In other sections of the Y2Y region where development has been more commonplace, partner groups have worked to create wildlife-friendly infrastructure to facilitate crossings of roads and other man-made obstructions. They have also set up tracking mechanisms for some species to monitor their success. Meanwhile, other partners have been focused on acquiring real estate parcels that can be left in a natural state or converted back from development to be included in the animal-friendly network of corridors.
In the Y2Y region, conservationists and scientists have focused on the preservation of grizzly bears — an “umbrella” species. Since grizzly bears roam such an expansive area of land in search of food and mates, they play a central role in maintaining the healthy functioning of an ecosystem. Given the population declines and genetic diversity loss of the region, conservationists have especially pushed for wildlife corridors to alleviate the habitat loss and fragmentation among grizzly bears.
Achieving the Y2Y vision has not come easy. Much of the region stretches across private lands. To accommodate both humans and wildlife, conservationists have worked with private landowners to ensure safe passage for wildlife without interrupting human lifestyles. Many oil, gas and mining projects also require access roads, which often cut through natural landscapes and degrade wildlife habitat.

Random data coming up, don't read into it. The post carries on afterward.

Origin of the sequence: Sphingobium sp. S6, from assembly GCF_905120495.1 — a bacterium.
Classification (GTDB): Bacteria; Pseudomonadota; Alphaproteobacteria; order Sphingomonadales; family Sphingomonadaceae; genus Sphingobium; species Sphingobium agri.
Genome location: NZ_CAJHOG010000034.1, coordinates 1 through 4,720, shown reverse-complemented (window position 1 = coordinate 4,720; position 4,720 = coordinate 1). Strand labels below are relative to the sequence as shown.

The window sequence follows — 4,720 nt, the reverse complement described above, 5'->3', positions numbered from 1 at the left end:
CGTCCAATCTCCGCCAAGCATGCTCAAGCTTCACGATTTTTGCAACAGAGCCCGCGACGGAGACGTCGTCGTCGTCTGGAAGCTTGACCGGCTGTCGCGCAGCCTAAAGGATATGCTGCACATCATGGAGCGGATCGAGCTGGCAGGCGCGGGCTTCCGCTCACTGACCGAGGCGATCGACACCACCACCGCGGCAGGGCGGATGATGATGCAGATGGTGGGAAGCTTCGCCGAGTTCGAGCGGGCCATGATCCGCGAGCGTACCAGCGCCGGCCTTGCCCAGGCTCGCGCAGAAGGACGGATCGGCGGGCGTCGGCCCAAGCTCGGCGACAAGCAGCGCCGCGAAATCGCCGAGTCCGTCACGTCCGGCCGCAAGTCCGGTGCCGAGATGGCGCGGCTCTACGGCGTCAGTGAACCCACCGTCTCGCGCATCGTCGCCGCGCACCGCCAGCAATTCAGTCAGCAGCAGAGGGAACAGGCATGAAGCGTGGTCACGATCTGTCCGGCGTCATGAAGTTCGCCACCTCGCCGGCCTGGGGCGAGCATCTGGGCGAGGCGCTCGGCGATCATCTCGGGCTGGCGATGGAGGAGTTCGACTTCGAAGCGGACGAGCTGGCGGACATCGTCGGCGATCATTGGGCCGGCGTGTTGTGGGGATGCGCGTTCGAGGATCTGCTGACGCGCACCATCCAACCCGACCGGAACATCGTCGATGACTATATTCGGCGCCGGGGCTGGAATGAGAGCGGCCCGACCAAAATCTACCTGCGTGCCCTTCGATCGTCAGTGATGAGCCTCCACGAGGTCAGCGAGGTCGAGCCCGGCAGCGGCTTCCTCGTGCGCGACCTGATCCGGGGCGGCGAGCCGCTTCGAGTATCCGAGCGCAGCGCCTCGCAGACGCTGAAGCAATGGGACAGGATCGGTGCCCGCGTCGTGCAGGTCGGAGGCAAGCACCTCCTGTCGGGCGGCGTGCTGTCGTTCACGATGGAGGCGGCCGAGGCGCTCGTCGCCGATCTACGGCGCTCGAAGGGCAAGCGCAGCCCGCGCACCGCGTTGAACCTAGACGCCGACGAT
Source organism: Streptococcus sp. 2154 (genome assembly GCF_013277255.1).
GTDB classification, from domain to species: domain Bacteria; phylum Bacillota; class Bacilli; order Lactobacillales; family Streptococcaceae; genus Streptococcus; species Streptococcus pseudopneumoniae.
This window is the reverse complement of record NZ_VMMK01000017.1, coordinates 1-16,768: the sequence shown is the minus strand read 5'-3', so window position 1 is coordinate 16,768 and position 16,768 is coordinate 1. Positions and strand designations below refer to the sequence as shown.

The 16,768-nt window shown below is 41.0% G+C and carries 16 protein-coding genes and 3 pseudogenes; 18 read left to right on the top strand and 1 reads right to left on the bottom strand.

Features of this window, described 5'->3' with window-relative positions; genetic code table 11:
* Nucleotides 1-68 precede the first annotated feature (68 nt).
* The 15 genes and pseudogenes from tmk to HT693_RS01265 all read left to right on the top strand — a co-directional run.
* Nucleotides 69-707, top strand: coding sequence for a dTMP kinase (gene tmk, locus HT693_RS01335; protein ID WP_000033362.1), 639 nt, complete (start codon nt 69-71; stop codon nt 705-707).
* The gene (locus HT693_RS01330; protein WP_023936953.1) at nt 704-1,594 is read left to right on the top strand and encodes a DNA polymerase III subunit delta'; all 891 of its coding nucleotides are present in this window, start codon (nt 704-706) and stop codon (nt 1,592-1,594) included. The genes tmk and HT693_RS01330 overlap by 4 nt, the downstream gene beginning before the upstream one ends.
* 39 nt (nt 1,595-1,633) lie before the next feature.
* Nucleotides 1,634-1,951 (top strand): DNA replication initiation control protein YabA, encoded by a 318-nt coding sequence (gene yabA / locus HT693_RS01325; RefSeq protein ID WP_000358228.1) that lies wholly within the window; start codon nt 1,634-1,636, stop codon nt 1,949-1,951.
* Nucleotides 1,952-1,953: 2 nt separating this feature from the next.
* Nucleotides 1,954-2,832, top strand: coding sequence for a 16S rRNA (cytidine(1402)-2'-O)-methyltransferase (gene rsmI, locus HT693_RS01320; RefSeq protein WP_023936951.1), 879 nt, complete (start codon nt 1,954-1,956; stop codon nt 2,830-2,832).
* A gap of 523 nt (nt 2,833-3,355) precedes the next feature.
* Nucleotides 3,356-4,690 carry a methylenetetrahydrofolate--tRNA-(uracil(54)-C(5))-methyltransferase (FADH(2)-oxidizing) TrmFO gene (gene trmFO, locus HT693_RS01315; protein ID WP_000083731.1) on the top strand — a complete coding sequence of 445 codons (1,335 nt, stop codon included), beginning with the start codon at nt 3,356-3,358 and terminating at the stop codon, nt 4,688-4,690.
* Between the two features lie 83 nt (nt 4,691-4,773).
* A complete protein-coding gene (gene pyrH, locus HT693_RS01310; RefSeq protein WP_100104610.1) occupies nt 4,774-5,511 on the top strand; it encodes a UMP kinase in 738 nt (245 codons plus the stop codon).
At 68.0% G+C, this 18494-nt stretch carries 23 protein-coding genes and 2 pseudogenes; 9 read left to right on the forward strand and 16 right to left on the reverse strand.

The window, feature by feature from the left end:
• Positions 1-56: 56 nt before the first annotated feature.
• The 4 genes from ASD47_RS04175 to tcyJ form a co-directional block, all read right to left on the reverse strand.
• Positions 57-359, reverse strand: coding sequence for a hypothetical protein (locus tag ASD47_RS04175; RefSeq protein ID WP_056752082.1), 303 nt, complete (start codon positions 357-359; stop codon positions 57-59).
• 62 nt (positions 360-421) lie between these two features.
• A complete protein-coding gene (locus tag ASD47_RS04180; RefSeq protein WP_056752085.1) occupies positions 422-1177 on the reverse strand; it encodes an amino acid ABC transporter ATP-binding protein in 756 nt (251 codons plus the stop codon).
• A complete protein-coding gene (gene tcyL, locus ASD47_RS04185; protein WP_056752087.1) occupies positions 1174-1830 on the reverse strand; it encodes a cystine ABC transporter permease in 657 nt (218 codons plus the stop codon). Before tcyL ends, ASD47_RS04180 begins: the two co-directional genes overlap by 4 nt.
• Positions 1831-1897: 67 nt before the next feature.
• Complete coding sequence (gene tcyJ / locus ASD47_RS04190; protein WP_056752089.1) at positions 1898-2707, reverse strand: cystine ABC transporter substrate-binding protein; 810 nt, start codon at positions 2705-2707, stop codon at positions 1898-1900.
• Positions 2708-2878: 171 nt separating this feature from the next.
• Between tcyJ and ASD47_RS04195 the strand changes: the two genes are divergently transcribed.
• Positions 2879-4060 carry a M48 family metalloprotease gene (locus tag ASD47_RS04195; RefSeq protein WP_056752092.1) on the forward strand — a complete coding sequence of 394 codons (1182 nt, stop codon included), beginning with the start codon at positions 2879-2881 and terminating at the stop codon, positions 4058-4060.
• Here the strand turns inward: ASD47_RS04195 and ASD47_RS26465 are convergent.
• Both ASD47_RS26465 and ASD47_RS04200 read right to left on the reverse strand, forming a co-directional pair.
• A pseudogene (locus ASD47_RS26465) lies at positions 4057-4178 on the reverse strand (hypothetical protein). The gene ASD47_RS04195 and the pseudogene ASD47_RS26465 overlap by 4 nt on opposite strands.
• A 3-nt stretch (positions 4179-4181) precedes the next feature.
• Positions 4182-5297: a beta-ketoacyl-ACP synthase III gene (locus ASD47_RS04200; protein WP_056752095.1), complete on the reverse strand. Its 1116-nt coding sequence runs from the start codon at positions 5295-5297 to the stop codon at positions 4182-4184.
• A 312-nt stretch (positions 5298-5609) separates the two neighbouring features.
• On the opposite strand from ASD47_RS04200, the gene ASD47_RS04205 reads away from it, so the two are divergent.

While the Y2Y mission has come far in preserving the natural environments from Yellowstone to Yukon, the initiative calls for further collaboration from diverse communities. Whether it’s volunteering from local groups or partnerships with larger organizations, Y2Y aims to continue its vision of harmonizing a wild and wooly 2,000-mile swath of the North American West.
EarthTalk® is produced by Roddy Scheer and Doug Moss for the 501(c)3 nonprofit EarthTalk. See more at https://emagazine.com. To donate, visit https://earthtalk.org. Send questions to: email@example.com.